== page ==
Pianist Simone Dinnerstein: Unconventionally classical

The New York pianist, in town for a Portland Piano International concert, found her own way to stardom

By JANA HANCHETT

In 2005 Simone Dinnerstein was a young mom living with her husband and son in her hometown of Brooklyn, working as a freelance musician and raising funds to record her own CD. Perhaps that seems a bit anticlimactic for a pianist who graduated from New York’s prestigious Juilliard School and studied with the likes of Peter Serkin and the famous pedagogue Maria Curcio.

The music she recorded happened to be her richly personal interpretation of Bach’s Goldberg Variations, which no pianist had ever played so slowly and expressively while retaining the clarity, fluidity, bubbliness of Bach.

Artslandia-ORAWreviewDinnerstein also savvily used her connections to garner interviews and radio play. When released by Telarc in 2007, the album shot to No. 1 on the U.S. Billboard Classical Chart in its first week of sales, famously out-sold the White Stripes on amazon.com, and was named to many “Best of 2007” lists including those of The New York Times, The Los Angeles Times, and The New Yorker.

Simone Dinnerstein performs Sunday and Monday at Portland State University. Photo: Lisa Marie Mazzucco.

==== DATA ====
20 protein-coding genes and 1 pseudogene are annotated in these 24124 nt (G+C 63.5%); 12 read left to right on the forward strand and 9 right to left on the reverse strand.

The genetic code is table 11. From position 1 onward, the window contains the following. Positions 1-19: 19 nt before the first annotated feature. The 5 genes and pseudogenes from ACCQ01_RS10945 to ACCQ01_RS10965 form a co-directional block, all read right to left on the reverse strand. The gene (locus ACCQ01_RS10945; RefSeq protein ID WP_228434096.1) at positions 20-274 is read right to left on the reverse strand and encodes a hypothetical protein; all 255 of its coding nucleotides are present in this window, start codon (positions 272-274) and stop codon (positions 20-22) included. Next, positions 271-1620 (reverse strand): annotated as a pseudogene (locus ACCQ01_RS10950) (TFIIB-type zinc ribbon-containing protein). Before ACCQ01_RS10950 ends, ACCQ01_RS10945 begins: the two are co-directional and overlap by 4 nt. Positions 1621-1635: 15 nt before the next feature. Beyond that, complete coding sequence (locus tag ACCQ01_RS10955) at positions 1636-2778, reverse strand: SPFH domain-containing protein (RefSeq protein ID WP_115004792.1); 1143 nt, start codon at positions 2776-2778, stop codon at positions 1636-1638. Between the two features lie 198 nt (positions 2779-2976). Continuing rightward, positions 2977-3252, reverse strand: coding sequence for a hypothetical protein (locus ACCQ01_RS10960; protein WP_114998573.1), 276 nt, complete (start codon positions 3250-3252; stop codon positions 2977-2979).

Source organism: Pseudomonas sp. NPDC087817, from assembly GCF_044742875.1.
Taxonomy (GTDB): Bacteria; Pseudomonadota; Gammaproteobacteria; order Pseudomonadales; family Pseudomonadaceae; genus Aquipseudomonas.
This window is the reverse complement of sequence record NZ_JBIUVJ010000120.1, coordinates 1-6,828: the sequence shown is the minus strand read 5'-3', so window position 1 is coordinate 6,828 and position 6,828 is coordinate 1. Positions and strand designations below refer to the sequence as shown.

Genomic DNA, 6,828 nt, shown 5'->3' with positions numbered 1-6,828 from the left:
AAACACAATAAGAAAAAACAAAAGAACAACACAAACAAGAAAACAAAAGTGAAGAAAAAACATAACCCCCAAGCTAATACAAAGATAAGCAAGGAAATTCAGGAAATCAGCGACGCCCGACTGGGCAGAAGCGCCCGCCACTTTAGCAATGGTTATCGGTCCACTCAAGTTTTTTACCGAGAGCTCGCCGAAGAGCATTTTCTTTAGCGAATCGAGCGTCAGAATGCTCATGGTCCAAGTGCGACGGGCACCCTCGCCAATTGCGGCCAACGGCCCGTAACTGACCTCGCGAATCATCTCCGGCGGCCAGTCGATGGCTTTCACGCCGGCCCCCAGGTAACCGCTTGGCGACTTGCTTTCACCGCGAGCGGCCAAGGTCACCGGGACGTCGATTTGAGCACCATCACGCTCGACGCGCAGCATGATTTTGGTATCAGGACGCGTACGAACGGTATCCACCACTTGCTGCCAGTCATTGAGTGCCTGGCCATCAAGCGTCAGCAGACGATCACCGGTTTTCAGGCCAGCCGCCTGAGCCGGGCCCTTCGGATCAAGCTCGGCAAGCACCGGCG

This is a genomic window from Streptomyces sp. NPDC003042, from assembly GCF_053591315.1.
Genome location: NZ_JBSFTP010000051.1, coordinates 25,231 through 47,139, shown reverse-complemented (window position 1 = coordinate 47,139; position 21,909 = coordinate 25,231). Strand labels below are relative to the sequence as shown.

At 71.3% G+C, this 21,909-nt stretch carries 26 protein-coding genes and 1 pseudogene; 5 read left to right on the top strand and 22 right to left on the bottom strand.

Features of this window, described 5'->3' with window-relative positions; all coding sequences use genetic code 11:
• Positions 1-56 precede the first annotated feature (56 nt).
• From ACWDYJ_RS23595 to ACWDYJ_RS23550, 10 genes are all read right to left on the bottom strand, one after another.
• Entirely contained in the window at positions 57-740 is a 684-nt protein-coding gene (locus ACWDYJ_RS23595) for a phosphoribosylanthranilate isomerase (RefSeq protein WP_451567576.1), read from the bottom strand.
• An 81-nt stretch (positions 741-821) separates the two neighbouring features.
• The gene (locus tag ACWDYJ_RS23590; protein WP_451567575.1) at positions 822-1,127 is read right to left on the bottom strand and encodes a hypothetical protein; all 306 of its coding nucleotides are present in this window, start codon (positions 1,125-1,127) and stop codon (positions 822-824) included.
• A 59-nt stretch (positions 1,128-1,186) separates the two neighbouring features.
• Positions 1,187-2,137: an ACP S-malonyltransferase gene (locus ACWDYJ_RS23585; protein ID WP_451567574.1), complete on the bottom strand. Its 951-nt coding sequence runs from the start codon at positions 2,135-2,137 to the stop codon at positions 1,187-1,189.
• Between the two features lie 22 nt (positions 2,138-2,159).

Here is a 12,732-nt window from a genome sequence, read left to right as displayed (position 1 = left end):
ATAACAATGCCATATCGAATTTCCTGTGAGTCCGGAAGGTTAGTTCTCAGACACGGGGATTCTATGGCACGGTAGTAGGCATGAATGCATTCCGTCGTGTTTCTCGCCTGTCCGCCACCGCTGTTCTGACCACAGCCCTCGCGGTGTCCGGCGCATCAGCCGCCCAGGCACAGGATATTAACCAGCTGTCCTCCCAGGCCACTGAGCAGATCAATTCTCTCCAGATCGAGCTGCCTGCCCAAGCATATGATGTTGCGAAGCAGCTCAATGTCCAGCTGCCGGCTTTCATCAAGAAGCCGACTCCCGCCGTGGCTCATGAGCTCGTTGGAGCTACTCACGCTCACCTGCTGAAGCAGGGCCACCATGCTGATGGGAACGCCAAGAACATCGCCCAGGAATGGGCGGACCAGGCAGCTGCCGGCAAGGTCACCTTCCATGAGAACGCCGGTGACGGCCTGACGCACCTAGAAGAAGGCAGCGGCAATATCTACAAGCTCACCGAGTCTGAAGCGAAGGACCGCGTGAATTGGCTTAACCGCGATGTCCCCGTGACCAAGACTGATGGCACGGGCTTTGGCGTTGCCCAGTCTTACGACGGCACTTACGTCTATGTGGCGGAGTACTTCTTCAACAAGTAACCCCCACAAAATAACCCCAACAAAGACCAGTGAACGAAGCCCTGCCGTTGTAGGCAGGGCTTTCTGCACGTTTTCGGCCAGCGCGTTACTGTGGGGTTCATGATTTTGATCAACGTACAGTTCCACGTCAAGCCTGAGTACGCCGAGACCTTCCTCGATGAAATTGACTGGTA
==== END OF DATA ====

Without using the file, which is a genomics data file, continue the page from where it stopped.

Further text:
Simone Dinnerstein performs Sunday and Monday at Portland State University. Photo: Lisa Marie Mazzucco.

Four successful solo albums (on the Sony label) later, Dinnerstein collaborated in spring of 2013 with singer-songwriter Tift Merritt to create a nationally acclaimed album that blends folk and classical idioms, combining composers like Schubert with folk-artists like Patty Griffin. Dinnerstein’s last album, released January 2014, presents all of Bach’s inventions and sinfonias, while her next disk, with conductor Kristjan Järvi leading the MDR Leipzig Radio Symphony Orchestra, takes her into different territory: Maurice Ravel’s dazzling G major Piano Concerto, Gerwshin’s Rhapsody in Blue, and a new concerto written for her by Philip Lasser.

While Dinnerstein has performed internationally with major orchestras and in celebrated concert halls, she has stated that performing at Maryland’s Correctional Institute for Women was one of her most inspiring performance experiences. Now her self-initiated Bach-packing project brings classical music to classrooms around the country with the help of Yamaha’s electric keyboards.

On December 14 and 15, Portland Piano International presents Simone Dinnerstein in two different concerts. Both feature Bach, but on the more exciting program December 15, Dinnerstein will perform two contemporary works by American composers: “You Can’t Get There from Here,” written for her by Nico Muhly and based on fragments from the Fitzwilliam Virginal Book, and George Crumb’s mystical “A Little Suite for Christmas, A.D. 1979,” inspired by Giotto di Bondone’s Nativity frescoes painted in the late 13th-century in Padua, Italy.

Dinnerstein talked with ArtsWatch about the courage it takes to pursue one’s path, the lost art of listening, and the thrill of playing contemporary music.

OAW: Your unconventional pursuit of your musical instinct, for example not winning a million competitions, launched your successful music career. Why did the standard classical path not work for you?